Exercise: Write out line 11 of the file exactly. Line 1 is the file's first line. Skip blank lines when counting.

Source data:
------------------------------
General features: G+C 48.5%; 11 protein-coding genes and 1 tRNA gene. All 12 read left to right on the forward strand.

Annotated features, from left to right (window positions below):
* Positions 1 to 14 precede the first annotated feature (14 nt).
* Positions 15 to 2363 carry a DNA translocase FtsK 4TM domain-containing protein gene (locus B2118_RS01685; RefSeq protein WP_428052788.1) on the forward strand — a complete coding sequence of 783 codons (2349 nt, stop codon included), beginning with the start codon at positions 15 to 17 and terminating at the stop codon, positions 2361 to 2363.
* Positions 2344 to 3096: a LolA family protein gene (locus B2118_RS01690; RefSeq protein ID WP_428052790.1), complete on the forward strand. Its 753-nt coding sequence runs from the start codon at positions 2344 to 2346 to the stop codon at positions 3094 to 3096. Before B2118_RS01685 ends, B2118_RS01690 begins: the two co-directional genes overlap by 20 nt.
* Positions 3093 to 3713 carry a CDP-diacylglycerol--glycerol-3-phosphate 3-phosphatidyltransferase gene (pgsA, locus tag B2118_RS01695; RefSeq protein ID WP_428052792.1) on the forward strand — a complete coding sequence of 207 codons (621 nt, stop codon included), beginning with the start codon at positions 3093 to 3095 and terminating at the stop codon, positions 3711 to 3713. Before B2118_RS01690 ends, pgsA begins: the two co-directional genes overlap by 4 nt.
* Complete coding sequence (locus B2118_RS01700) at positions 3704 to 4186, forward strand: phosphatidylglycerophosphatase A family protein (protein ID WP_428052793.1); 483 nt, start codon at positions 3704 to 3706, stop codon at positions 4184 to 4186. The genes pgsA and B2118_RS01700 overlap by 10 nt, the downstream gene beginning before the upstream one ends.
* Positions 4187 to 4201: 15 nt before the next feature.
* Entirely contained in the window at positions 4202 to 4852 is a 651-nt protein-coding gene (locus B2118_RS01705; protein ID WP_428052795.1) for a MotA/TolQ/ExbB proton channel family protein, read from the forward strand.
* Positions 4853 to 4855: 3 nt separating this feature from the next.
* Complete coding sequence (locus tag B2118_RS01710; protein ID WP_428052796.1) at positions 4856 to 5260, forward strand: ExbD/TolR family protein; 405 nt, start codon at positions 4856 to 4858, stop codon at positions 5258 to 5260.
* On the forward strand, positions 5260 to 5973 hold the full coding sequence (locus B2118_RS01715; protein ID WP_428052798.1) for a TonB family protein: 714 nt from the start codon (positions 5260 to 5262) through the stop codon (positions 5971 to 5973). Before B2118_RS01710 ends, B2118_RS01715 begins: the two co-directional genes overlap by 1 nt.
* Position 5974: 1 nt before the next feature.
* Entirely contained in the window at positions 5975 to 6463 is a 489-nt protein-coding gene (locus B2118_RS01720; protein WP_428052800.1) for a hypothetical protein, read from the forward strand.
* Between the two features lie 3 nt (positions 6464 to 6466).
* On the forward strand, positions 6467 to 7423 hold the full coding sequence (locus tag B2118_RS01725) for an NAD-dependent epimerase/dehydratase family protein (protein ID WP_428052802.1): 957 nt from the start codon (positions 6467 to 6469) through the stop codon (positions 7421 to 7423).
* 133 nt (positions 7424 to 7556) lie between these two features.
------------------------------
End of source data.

* Complete coding sequence (locus tag B2118_RS01710; protein ID WP_428052796.1) at positions 4856 to 5260, forward strand: ExbD/TolR family protein; 405 nt, start codon at positions 4856 to 4858, stop codon at positions 5258 to 5260.